This article was developed by Newport Laboratories, a Boehringer Ingelheim owned company.
Although cattle diseases such as pinkeye, scours, bovine respiratory disease and pneumonia can seem relatively straightforward and easy to manage, there often isn’t a “one size fits all” solution. Controlling disease outbreaks in cattle herds becomes more challenging as emerging species, strains or antigenic variations of pathogens arise, and can become more aggressive than those that were once predominant. Luckily, there are powerful diagnostic tools that can identify disease challenges within a herd, and ultimately help lead to a solution.
“When a vaccinated herd continues to experience outbreaks, it’s crucial to identify the precise species and strains of pathogens present in the herd,” said Mac Wilt, DVM, a veterinarian at Paris Veterinary Clinic in Paris, Mo.
Diagnostic testing provides a scientific basis for treatments and management decisions to address diseases. In the longer term, identifying the pathogens involved helps veterinarians and producers design more effective vaccine protocols and preventive strategies.
Traditional Diagnostics Overview
“Diagnostics may be new for some practitioners and producers, leaving them hesitant to change their disease control process or concerned they won’t be able to gather valuable information in a timely manner,” said Jason Shumaker, DVM, MS, technical service veterinarian at Newport Laboratories, Inc. “However, the quality of diagnostics has dramatically improved within the last five to 10 years, providing faster turnaround times and more in-depth results.”
Many veterinarians are used to traditional diagnostics such as bacterial culture tests. In this process, the veterinarian will collect a sample from infected tissue. The sample is then sent to a laboratory for testing, where it is put in an environment in which the bacteria can grow, helping diagnosticians identify what is causing the infection.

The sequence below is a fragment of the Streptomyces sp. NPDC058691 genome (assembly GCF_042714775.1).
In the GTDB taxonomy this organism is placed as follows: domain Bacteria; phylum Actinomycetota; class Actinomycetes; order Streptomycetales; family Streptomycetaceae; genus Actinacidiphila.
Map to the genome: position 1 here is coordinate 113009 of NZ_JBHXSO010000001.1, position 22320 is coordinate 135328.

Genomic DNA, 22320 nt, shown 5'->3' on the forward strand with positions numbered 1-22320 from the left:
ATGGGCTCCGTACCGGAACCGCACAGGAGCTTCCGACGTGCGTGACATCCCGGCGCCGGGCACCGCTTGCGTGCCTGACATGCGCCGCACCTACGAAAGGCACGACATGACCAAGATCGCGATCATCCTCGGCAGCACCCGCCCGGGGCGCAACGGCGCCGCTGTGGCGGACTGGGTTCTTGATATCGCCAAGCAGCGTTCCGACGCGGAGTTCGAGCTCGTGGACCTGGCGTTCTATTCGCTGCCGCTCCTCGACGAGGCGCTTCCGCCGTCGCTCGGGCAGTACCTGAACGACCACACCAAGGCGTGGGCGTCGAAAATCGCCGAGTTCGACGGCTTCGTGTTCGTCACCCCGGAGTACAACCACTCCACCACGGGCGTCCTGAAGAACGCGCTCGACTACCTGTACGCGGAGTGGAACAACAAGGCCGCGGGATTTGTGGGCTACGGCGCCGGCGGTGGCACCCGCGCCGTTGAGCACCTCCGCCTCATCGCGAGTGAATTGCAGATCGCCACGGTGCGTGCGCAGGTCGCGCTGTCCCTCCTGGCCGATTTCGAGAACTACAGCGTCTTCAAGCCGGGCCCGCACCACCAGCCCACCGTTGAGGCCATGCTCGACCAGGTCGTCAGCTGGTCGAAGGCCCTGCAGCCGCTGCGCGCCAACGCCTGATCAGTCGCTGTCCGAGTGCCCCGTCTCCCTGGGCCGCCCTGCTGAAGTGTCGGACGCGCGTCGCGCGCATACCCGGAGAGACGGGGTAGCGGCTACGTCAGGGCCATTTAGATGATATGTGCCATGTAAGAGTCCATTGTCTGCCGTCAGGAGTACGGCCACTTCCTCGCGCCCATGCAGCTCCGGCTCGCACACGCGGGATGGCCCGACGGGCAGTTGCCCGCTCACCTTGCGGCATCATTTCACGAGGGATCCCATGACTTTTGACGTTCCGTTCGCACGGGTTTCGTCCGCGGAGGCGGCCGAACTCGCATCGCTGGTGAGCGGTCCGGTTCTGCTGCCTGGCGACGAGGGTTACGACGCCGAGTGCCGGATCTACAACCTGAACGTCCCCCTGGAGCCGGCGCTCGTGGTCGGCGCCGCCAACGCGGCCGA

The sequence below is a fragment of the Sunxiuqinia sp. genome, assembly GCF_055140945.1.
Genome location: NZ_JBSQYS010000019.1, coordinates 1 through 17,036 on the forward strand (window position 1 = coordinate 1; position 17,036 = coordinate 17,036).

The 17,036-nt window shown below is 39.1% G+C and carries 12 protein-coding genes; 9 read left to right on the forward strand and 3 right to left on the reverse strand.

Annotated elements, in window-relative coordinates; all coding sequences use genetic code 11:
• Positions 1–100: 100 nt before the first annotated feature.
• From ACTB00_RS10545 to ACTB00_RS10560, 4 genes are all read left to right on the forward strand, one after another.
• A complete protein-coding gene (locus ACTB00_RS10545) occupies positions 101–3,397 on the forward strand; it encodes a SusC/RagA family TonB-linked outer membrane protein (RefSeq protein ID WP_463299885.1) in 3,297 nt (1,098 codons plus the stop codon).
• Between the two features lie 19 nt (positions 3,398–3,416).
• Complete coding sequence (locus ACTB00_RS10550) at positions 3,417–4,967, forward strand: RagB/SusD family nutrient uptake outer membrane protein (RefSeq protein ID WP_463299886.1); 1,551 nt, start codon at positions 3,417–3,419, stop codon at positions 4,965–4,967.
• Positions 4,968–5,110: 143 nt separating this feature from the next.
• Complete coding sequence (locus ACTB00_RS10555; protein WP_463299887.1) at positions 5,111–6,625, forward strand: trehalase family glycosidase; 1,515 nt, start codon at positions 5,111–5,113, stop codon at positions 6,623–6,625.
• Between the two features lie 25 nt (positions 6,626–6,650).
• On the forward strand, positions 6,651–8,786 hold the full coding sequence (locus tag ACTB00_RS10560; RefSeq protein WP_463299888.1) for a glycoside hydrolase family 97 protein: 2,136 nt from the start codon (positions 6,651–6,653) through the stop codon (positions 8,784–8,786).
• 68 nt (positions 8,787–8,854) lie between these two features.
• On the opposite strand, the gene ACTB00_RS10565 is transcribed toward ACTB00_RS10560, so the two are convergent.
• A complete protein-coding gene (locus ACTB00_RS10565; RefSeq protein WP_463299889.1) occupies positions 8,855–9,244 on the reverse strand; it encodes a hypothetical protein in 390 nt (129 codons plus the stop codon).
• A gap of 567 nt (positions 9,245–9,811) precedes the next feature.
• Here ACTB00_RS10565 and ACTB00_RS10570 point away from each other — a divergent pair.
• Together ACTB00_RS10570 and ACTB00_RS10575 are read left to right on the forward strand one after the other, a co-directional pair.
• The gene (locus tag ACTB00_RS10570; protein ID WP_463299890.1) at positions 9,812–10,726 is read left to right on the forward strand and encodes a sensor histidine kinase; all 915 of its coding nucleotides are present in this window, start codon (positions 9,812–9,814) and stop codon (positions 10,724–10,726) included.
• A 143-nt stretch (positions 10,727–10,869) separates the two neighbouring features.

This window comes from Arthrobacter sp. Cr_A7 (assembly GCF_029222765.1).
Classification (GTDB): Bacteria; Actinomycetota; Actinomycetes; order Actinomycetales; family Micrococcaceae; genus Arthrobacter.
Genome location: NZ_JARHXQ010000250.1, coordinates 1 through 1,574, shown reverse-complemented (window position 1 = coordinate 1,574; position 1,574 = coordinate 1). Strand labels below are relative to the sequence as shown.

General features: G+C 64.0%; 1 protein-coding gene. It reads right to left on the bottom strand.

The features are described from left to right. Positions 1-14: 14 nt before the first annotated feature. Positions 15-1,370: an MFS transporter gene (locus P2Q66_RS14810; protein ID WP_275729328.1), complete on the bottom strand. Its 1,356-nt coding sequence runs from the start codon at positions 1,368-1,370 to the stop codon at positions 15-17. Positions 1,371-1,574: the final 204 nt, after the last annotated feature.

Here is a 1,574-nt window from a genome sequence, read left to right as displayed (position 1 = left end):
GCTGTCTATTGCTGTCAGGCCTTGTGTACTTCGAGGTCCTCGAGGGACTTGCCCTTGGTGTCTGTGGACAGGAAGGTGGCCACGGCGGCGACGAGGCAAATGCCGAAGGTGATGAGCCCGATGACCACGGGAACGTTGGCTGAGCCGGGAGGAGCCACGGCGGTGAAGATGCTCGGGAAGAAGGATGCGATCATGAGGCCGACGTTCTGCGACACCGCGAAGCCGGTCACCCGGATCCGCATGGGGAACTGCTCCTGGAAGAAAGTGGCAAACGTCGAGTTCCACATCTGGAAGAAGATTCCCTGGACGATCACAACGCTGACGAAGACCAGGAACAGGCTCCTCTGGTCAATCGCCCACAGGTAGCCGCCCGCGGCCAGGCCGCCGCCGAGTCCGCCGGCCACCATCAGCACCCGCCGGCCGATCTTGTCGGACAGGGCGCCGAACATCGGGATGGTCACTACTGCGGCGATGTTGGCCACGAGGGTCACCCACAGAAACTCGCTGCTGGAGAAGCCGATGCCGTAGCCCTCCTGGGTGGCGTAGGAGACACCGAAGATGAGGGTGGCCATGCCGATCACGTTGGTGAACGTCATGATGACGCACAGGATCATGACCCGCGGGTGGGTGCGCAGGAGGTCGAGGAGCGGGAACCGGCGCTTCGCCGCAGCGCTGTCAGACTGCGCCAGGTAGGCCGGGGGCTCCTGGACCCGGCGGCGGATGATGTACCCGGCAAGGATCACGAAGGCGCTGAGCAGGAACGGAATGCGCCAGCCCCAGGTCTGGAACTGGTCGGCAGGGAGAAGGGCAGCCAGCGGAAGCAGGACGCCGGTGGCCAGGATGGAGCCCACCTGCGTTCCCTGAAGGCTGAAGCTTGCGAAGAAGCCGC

Polymerase chain reaction (PCR) is also a common diagnostic test used for amplifying DNA and testing for different bacteria and viruses.
A Sneak Peek into Advanced Diagnostics
“At Newport Laboratories, we pride ourselves in using cutting-edge, advanced diagnostics to get as much information as we can into the hands of the veterinarian and their clients,” said Dr. Shumaker.
Whole genome sequencing is a powerful diagnostic tool that determines the “genetic blueprint” of an organism’s DNA. This process assists scientists in discovering how pathogens overcome natural barriers to cause disease and how to stop them. Whole genome sequencing also helps identify emerging pathogens, mutations and mixed infections.
By developing gene sequences for common bovine pathogens such as Moraxella bovis, Moraxella bovoculi, Mycoplasma bovis, Mycoplasma bovoculi, rotavirus, coronavirus, and Histophilus somni, Dr. Shumaker said Newport Laboratories can dive deeper into those organisms to track and identify strain variation, which helps producers stay ahead of the diseases that impact their bottom line.
The End Result
“Diagnostic testing has saved many clients from having to battle complex disease outbreaks within their herds year after year,” said Dr. Wilt, who works beef cattle in Missouri. “Through diagnostics, we are able to learn what pathogens are most prevalent and design a more effective vaccine protocol.”
Depending on what pathogens are present in a herd, diagnostics can help point practitioners to the most appropriate commercial vaccine for disease control. However, there may not always be commercial vaccines available for those pathogens.
If a client is dealing with more complex disease challenges, Newport Laboratories can use diagnostics to tell them the species and the strains they’re dealing with, and use that information to develop a custom-made vaccine specifically targeted at those species and strains.
To learn how diagnostics could help solve your or your clients’ herd-health challenges, or to request a free diagnostic shipping kit to begin the process, contact your Boehringer Ingelheim representative or visit NewportLabs.com.